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THREAD on IEA, IPCC, & 1.5°C scenarios

The @IEA is getting pressure to do a 1.5°C scenario. We have an #IPCC Special Report on 1.5°C #SR15, so why not do a comparison...

As it happens, some IEA scenarios fall in the envelope of 1.5°C scenarios...

1/ ipcc.ch/sr15/
What are the IEA scenarios?
* Energy Technology Perspectives 2°C scenario (2DS, not in #SR15 database)
* ETP Beyond 2°C Scenario (B2DS, in database)
* IEA Sustainable Development Scenario (SDS, not in database)
* IEA Faster Transition Scenarios (SDS to net-zero, in database)
The CO₂ emissions from energy & industry (not LUC) for the two IEA scenarios are rather similar to the 1.5°C with no or low overshoot
* IEA B2DS is roughly consistent with 1.75°C warming in 2100 (though, #SR15 does not assess this)
* IEA Faster Transition is assessed as 2°C
Out to 2030, the IEA 1.75°C scenarios & IPCC 1.5°C no & low overshoot scenarios have very similar declines in coal, though the declines in IEA slowdown after 2040.
IEA is critiqued for being very fossil fuel friendly, particularly for oil. Well, the data shows that the IEA 1.75°C scenarios & IPCC 1.5°C no & low overshoot scenarios are very similar for global oil use. If IEA is called oil friendly, what is the IPCC?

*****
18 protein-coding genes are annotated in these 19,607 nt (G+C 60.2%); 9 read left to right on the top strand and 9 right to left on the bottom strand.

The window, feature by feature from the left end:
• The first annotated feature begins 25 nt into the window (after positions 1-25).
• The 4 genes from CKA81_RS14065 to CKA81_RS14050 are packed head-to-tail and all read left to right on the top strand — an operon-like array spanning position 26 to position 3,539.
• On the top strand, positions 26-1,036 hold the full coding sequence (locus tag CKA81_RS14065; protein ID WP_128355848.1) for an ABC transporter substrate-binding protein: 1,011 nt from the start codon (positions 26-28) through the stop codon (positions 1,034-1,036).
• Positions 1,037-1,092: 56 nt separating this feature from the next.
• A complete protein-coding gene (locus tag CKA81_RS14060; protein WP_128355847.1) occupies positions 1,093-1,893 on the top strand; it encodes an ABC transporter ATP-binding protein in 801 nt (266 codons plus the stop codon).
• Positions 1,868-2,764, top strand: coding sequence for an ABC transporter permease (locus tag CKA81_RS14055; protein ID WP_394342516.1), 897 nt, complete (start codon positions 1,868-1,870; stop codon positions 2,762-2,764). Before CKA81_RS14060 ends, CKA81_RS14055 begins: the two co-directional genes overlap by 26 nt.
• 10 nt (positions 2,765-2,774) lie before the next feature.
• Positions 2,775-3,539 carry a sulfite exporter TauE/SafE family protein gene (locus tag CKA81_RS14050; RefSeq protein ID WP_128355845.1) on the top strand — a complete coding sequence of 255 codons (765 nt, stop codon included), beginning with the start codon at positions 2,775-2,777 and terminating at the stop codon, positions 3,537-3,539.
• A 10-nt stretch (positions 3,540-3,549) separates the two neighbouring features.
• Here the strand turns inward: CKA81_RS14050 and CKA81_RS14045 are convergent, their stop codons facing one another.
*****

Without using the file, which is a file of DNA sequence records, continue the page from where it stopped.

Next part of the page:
The IEA 1.75°C scenarios use more gas than the IPCC 1.5°C no & low overshoot scenarios, though, IEA scenarios are still well within the range of IPCC scenarios.
The IEA 1.75°C scenarios & IPCC 1.5°C no & low overshoot scenarios are very similar when it comes to non-biomass renewables (hydro, wind, solar). I guess the IEA critiques from @AukeHoekstra would apply equally to all other scenario producers...
Biomass use is high in both the IEA 1.75°C scenarios & IPCC 1.5°C no & low overshoot scenarios. Though, I think the IEA Sustainable Development Scenarios (SDS, not shown) is much more conservative on bioenergy use...
The IEA 1.75°C scenarios generally use much less CCS than the IPCC 1.5°C no & low overshoot scenarios, which will surprise many people. I think the IEA Sustainable Development Scenario uses less CCS, ~3GtCO2/yr in 2040).
The IEA has generally been a bit more skeptical towards BECCS (negative emissions) than many other scenario producers (assessed by the IPCC), but the ETP does use a lot of BECCS. The IEA Sustainable Development Scenario doesn't use any BECCS as far as I am aware.
The #IPCC #SR15 notes that the IEA is much more conservative with BECCS...
Final energy use (for those that don't like primary energy) is much the same in the IEA 1.75°C scenarios & IPCC 1.5°C no & low overshoot scenarios.
So, it looks like a IEA 1.75°C scenario uses less oil, CCS, & BECCS (negative emissions) than the IPCC no or low overshoot 1.5°C scenarios! On most other dimensions the scenarios are similar. Why the push back on the IEA, & not the IPCC? 13/
Many argue the IEA is the leading authority on energy scenarios, therefore they must do a 1.5°C scenario. If the IEA is the leading authority, "competitors" (e.g., IPCC), should ponder why IEA scenarios have so much traction in the energy community. 14/
The IEA ~1.75°C scenarios are interpreted as consistent with the Paris Agreement "well below 2°C". The IEA highlights a "New Policies Scenarios", which shows the lack of progress towards Paris. The biggest crime the IEA makes is one of communication, not one of scenarios. 15/15
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